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Artificial Cilia

Artificial Cilia

Jaap MJ den Toonder | Patrick R Onck | Paul O'Brien | Ralph Nuzzo


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Cilia are tiny hairs covering biological cells to generate and sense fluid flow. Millions of years of evolution have inspired a novel technology which is barely a decade old. Artificial cilia have been developed to control and sense fluid flow in microscopic systems, presenting new and interesting options for flow control in lab-on-a-chip devices.

This appealing link between nature and technology has seen rapid development in the last few years, and this book presents a review of the state-of-the-art in the form of a professional reference book.

The editors have pioneered the field, having initiated a major European project on this topic soon after its inception. Active researchers in academia and industry will benefit from the comprehensive nature of this book, while postgraduates and those new to the field will gain a clear understanding of the theory, techniques and applications of artificial cilia.

Jaap den Toonder gained his PhD at the Delft University of Technology a PhD degree in 1996 on a numerical/theoretical and experimental study of drag reduction in turbulent flows by polymer additives. A year prior to this he joined the Philips Research Laboratories in Eindhoven, The Netherlands, where he started working in the field of the mechanics of solid materials. He has worked on a wide variety of applications, such as ceramic capacitors, optical storage systems, IC low-k materials, RF MEMS, soft electronics, biomedical devices, polymer MEMS, and micro-fluidics. In 2008, he made the move to Philips Applied Technologies where, as Chief Technologist, he leads the R&D program on (micro-) fluidics. He is involved in research programs on molecular diagnostics, lab-on-chip, immersion lithography, and energy applications. Since 2004, Jaap den Toonder combines his work at Philips with a part-time professorship at the Materials Technology group of the University of Technology of Eindhoven (TU/e). Jaap has co-authored more than 50 scientific papers and over 40 patent applications. He currently serves on the editorial board of Lab-on-a-Chip.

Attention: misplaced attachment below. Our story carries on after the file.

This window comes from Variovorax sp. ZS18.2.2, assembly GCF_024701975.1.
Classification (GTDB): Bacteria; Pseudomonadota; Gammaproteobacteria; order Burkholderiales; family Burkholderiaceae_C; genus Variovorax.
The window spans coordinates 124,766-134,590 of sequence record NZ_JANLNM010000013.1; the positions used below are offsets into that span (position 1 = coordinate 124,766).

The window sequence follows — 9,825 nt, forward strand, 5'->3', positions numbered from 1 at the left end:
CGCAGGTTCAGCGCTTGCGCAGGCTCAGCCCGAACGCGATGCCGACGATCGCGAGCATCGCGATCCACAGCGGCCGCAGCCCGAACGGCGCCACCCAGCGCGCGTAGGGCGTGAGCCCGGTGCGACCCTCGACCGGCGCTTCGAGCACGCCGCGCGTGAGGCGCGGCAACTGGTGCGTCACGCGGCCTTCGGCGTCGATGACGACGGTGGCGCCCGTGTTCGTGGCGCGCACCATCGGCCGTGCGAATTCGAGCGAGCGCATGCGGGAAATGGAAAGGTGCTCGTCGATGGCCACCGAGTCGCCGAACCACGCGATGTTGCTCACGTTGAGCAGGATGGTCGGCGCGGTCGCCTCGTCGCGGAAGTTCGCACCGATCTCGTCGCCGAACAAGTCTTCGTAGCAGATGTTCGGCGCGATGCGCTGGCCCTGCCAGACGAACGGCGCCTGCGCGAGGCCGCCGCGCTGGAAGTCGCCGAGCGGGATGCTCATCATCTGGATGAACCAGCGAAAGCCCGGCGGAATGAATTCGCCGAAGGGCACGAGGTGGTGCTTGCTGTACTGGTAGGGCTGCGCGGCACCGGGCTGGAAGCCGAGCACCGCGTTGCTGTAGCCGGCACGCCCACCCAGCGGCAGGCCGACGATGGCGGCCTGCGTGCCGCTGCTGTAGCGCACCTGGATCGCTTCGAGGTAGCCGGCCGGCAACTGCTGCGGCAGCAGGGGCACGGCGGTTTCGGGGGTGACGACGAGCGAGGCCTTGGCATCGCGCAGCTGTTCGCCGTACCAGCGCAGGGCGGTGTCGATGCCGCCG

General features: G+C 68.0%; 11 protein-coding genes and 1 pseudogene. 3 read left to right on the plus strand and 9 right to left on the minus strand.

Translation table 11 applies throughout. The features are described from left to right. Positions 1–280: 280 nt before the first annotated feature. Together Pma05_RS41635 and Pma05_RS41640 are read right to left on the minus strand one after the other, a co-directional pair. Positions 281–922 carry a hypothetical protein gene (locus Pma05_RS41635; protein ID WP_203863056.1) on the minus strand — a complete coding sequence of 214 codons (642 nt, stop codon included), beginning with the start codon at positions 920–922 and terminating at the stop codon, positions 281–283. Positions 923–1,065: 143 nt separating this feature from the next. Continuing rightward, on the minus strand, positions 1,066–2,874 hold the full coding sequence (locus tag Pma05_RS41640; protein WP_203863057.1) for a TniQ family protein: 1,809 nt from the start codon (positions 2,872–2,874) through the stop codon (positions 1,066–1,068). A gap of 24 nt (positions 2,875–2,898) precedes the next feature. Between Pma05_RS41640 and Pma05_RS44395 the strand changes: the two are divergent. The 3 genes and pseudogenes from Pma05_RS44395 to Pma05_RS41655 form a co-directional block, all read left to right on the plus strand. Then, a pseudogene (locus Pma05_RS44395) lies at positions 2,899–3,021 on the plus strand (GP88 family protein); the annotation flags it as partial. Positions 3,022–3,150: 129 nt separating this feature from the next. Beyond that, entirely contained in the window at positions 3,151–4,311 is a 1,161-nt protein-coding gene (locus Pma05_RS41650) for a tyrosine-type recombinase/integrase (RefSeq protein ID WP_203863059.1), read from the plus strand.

Patrick Onck obtained a PhD in applied mathematics from Delft University of Technology in 1998, and followed this with more than a year of postdoctoral research at Harvard University. Between 1998 and 2003 he held a fellowship from the Netherlands Academy of Arts and Sciences. Since 2001 Patrick has worked at the University of Groningen, where he is currently associate professor in applied physics. His current research interests include cell biophysics and microfluidics, incorporating several research themes around artificial cilia. His publication record lists more than 100 scientific articles authored and the co-editorship of three book volumes.